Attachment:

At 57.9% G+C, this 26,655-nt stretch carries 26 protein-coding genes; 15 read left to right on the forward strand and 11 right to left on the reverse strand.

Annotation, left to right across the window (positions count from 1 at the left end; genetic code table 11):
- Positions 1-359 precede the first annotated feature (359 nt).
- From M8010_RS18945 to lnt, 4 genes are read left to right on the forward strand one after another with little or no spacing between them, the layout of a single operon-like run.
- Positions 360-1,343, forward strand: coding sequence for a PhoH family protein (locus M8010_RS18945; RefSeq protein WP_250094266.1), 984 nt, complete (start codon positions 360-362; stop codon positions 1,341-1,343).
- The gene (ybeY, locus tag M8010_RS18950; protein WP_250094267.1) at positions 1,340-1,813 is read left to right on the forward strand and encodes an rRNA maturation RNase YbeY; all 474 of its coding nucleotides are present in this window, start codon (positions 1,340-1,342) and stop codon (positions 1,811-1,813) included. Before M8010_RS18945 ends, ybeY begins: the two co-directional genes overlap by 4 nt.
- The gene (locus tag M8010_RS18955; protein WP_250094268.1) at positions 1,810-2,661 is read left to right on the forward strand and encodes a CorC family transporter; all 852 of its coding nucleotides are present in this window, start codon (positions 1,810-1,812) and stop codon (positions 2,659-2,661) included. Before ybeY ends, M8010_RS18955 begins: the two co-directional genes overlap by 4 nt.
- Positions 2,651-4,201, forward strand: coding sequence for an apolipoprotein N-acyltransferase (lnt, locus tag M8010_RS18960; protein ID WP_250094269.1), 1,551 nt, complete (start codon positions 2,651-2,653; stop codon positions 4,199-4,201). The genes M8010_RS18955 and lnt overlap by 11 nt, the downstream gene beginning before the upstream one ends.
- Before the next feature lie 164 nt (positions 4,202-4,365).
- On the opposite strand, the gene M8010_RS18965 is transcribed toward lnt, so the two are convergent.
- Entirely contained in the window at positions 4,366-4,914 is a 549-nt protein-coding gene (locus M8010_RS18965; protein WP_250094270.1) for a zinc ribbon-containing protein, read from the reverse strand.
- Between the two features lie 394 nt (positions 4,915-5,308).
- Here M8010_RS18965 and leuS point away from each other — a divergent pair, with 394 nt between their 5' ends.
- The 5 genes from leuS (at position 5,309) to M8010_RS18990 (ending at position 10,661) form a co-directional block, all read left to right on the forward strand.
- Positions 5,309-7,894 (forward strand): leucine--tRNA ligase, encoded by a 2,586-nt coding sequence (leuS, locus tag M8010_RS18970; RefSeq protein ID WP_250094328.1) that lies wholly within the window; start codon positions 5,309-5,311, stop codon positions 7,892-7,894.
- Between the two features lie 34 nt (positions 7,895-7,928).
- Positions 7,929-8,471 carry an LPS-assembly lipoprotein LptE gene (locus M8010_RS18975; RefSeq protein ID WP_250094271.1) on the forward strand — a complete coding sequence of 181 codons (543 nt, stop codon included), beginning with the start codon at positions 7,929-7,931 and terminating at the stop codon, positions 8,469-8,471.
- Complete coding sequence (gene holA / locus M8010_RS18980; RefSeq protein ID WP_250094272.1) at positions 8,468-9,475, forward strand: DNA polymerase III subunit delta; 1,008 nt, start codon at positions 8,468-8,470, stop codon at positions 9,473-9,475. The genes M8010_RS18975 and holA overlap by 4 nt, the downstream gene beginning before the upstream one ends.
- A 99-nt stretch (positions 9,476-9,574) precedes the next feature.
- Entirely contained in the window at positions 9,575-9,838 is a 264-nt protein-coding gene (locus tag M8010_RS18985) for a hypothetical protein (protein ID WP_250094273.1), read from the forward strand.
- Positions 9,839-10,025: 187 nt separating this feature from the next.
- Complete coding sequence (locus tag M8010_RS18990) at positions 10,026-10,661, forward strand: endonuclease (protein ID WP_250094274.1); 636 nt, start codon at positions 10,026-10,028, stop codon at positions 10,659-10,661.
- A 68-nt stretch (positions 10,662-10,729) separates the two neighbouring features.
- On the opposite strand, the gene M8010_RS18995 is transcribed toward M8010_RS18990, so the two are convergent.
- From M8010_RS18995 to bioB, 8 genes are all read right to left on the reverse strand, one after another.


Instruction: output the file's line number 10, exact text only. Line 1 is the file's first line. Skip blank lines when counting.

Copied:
- On the opposite strand, the gene M8010_RS18965 is transcribed toward lnt, so the two are convergent.